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The strength of any digital marketing campaign is found in combining your resources and channels to achieve the greatest impact possible. All of the marketing channels a company utilises can work in their own silos, but they will never reach full potential if they stay in those silos.
In this latest blog post of our integrating CRO series, we look at how conversion rate optimisation (CRO) and social media can work together to get the most out of your social campaigns and split testing.
In this section, we give examples of how CRO and social media can complement each other.
Any form of content you own on social media platforms can be tested and optimised for your target audience – for example, advertisement and organic messages. Optimising your social media content could prove beneficial for your site traffic, by bringing a greater number of engaged visitors to your site, or improve the engagement with your social activity on the platforms themselves.
With little effort, you can split test the effectiveness of your organic social messages and content. For example, you can experiment with posting content in different formats – trying different messages and copy, or testing to see whether attaching images impacts engagement or click-through rate (CTR). Although this type of split testing will never be completely scientific, limiting the variables – such as the time of day you post – should still give you valuable insight.
After Twitter’s update in October 2013 to make images attached to tweets automatically open, HubSpot tested whether attaching images to tweets had an impact on the number of leads generated via the platform. It found a 55% increase in leads when images where attached. HubSpot’s method involved posting the same message on different dates, but around the same time of day – one tweet with an image and one without.
Below is an example of one of HubSpot’s Twitter experiments:
How to Create Five Fabulous Infographics in PowerPoint http://t.co/QNvq7LVEkp— HubSpot (@HubSpot) November 3, 2013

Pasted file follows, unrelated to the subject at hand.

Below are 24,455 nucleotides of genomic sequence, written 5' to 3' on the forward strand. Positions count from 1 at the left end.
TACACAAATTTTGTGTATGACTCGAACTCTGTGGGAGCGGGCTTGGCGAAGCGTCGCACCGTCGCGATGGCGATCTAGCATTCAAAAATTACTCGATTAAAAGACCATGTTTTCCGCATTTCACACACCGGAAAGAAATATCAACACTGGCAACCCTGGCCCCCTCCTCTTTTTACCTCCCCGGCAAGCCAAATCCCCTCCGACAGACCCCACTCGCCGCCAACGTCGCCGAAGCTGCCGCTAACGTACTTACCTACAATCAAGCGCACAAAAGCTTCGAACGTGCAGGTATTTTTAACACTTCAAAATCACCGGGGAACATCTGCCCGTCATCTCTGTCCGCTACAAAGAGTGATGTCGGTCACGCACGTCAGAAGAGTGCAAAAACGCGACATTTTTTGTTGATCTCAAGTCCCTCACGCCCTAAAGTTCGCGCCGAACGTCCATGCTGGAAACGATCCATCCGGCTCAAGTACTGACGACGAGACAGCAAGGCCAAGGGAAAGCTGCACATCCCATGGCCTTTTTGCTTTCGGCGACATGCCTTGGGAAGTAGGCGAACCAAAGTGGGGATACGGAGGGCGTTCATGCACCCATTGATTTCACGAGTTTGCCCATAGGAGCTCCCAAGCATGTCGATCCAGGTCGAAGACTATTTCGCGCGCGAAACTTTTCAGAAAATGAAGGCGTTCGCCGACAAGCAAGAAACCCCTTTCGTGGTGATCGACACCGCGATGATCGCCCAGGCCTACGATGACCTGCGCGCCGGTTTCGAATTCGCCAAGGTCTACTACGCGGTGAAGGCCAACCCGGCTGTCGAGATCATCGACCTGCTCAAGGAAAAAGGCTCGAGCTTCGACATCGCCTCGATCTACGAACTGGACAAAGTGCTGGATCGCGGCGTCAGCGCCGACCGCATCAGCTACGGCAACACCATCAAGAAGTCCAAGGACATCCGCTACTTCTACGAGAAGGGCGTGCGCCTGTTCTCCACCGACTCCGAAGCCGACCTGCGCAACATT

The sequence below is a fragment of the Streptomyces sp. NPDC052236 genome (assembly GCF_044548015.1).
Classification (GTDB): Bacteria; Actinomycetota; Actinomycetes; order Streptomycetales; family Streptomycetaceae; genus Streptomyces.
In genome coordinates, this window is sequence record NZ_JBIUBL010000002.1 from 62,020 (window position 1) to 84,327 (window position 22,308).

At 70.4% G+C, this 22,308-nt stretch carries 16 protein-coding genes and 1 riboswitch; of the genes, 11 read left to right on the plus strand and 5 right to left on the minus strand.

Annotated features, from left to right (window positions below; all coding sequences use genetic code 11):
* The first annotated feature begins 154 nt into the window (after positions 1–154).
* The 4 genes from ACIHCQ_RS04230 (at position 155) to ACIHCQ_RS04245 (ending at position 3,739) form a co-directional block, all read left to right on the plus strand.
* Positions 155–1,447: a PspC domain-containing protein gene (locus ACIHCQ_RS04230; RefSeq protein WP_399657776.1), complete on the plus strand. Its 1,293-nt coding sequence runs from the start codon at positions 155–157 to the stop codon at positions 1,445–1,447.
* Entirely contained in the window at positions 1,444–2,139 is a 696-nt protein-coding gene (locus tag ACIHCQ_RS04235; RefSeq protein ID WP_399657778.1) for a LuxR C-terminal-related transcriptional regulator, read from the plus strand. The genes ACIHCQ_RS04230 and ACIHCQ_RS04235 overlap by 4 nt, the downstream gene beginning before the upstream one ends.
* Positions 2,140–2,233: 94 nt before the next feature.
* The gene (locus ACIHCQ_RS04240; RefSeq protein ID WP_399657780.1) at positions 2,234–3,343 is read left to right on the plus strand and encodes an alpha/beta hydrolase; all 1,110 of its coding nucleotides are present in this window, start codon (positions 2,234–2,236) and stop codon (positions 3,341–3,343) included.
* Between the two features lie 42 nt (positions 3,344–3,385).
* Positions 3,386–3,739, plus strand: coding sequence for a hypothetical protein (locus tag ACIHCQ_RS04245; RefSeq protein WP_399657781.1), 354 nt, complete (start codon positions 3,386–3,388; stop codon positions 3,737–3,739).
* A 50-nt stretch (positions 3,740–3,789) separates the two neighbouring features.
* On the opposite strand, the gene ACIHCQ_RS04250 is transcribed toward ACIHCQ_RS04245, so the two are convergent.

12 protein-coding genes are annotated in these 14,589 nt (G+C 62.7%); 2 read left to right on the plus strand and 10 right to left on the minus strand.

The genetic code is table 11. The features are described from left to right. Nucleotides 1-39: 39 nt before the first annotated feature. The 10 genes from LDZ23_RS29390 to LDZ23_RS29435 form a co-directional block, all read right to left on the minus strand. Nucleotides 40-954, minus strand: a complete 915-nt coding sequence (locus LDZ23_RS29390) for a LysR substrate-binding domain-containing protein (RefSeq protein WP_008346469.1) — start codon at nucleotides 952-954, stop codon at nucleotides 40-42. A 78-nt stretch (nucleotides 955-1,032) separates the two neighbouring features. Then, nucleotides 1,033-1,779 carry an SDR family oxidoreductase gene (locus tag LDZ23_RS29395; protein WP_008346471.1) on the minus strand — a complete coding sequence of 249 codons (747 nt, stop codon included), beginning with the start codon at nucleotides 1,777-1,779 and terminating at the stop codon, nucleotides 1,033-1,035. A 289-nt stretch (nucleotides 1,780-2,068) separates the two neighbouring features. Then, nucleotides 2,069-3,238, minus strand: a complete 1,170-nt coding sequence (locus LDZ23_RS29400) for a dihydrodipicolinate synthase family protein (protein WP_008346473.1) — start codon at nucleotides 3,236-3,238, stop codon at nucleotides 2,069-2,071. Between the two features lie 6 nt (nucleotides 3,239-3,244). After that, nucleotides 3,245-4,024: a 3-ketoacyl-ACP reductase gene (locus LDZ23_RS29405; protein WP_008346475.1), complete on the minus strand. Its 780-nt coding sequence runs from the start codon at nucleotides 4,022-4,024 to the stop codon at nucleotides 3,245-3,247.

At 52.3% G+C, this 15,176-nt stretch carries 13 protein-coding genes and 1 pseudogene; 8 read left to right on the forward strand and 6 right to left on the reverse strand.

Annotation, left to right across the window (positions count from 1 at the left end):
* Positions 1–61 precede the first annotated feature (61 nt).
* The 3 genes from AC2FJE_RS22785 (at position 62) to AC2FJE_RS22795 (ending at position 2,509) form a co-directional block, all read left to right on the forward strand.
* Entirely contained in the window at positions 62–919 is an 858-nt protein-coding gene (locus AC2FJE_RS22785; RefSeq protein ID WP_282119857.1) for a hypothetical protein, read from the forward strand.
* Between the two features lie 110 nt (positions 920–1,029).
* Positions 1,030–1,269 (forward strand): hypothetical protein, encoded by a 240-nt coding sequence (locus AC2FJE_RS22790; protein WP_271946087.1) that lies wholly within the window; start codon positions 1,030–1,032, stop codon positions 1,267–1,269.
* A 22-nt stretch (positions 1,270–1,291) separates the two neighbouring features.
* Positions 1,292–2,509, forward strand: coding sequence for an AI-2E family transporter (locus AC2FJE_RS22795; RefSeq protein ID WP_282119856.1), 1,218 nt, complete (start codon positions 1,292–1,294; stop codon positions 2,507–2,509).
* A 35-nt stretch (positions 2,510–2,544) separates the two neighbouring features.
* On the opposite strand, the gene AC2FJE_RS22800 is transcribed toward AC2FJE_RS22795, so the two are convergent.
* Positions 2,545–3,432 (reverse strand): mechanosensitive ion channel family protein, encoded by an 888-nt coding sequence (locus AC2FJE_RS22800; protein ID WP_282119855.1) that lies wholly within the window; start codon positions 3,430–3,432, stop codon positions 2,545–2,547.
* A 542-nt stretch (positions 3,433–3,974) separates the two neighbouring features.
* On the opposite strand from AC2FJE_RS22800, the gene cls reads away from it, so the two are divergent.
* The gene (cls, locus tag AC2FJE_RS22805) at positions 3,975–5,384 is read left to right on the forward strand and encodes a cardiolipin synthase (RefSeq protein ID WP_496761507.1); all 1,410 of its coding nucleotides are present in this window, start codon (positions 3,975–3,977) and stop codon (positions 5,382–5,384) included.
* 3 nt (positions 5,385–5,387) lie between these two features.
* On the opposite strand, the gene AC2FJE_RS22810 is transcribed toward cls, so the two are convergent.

Although the examples shown above display great results for HubSpot’s testing efforts, this does not necessarily mean that the impact will be the same across the board. Almost every website is different in its functionality, service offering and audience – as is every social media platform. Therefore, just because a particular approach has proved effective for one business, doesn’t necessarily mean it will be effective for you. This is why Fresh Egg always advises to test any changes you make to your own online presence.
At this time where personalisation of online experiences is seen as the next big thing to engage audiences, it is important to not only know who your target audiences are, but also if they behave differently towards your company on different platforms.
Personalisation begins with understanding audience intent and behaviour – what your target users are looking for, how and where they are looking for it and why they are looking for it. It is also important to understand that the same user may behave differently on different social media platforms.
A company that understands this and adjusts its outgoing messages accordingly is KLM (Royal Dutch Airlines). The company has a dedicated social media response team and knows how to engage users on different channels.
It uses LinkedIn for more serious and informative content, Facebook for lively conversations and discussions, and Twitter for quick one-liners and a few jokes (as seen in the examples below).
In actual fact, this KLM tweet caused a fairly hefty social media backlash. The tweet referred to the Mexican football team, who had just been knocked out of the 2014 World Cup by the Dutch team. However, it did get nearly 10,000 retweets and 92,000 @KLM mentions, before being deleted and apologised for.